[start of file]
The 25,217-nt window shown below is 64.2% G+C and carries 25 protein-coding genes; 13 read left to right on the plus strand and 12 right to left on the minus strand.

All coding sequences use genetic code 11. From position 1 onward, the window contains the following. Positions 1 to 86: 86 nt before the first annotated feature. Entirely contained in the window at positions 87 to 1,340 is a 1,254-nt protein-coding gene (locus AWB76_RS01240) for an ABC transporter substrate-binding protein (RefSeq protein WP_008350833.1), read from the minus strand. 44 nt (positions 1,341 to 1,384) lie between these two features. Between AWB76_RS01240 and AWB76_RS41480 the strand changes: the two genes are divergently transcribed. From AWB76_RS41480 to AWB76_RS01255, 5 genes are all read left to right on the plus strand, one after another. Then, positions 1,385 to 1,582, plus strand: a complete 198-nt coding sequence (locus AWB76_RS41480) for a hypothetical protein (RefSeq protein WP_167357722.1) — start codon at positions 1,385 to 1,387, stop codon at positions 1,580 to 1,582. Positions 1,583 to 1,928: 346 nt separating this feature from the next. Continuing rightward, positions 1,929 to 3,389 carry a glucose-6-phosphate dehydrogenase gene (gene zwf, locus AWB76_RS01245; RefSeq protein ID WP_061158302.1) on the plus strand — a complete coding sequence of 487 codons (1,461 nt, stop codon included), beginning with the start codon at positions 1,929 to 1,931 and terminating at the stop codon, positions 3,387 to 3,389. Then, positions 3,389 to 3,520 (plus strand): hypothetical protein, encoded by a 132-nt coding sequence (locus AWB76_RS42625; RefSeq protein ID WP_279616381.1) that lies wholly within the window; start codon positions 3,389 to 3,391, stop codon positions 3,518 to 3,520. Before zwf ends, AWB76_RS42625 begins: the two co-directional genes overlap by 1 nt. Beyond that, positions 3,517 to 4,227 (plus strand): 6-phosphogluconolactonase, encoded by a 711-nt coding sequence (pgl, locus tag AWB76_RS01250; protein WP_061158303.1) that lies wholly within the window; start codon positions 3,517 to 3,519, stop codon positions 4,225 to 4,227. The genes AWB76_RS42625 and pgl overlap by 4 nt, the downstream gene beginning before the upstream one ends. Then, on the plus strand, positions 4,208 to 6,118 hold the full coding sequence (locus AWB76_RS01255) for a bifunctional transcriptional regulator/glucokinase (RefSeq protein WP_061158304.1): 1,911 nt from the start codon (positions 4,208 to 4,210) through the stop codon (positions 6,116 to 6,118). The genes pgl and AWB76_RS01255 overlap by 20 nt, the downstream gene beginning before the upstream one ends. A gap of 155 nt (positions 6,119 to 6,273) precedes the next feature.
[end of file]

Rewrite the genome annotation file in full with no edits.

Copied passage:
The 25,217-nt window shown below is 64.2% G+C and carries 25 protein-coding genes; 13 read left to right on the plus strand and 12 right to left on the minus strand.

All coding sequences use genetic code 11. From position 1 onward, the window contains the following. Positions 1 to 86: 86 nt before the first annotated feature. Entirely contained in the window at positions 87 to 1,340 is a 1,254-nt protein-coding gene (locus AWB76_RS01240) for an ABC transporter substrate-binding protein (RefSeq protein WP_008350833.1), read from the minus strand. 44 nt (positions 1,341 to 1,384) lie between these two features. Between AWB76_RS01240 and AWB76_RS41480 the strand changes: the two genes are divergently transcribed. From AWB76_RS41480 to AWB76_RS01255, 5 genes are all read left to right on the plus strand, one after another. Then, positions 1,385 to 1,582, plus strand: a complete 198-nt coding sequence (locus AWB76_RS41480) for a hypothetical protein (RefSeq protein WP_167357722.1) — start codon at positions 1,385 to 1,387, stop codon at positions 1,580 to 1,582. Positions 1,583 to 1,928: 346 nt separating this feature from the next. Continuing rightward, positions 1,929 to 3,389 carry a glucose-6-phosphate dehydrogenase gene (gene zwf, locus AWB76_RS01245; RefSeq protein ID WP_061158302.1) on the plus strand — a complete coding sequence of 487 codons (1,461 nt, stop codon included), beginning with the start codon at positions 1,929 to 1,931 and terminating at the stop codon, positions 3,387 to 3,389. Then, positions 3,389 to 3,520 (plus strand): hypothetical protein, encoded by a 132-nt coding sequence (locus AWB76_RS42625; RefSeq protein ID WP_279616381.1) that lies wholly within the window; start codon positions 3,389 to 3,391, stop codon positions 3,518 to 3,520. Before zwf ends, AWB76_RS42625 begins: the two co-directional genes overlap by 1 nt. Beyond that, positions 3,517 to 4,227 (plus strand): 6-phosphogluconolactonase, encoded by a 711-nt coding sequence (pgl, locus tag AWB76_RS01250; protein WP_061158303.1) that lies wholly within the window; start codon positions 3,517 to 3,519, stop codon positions 4,225 to 4,227. The genes AWB76_RS42625 and pgl overlap by 4 nt, the downstream gene beginning before the upstream one ends. Then, on the plus strand, positions 4,208 to 6,118 hold the full coding sequence (locus AWB76_RS01255) for a bifunctional transcriptional regulator/glucokinase (RefSeq protein WP_061158304.1): 1,911 nt from the start codon (positions 4,208 to 4,210) through the stop codon (positions 6,116 to 6,118). The genes pgl and AWB76_RS01255 overlap by 20 nt, the downstream gene beginning before the upstream one ends. A gap of 155 nt (positions 6,119 to 6,273) precedes the next feature.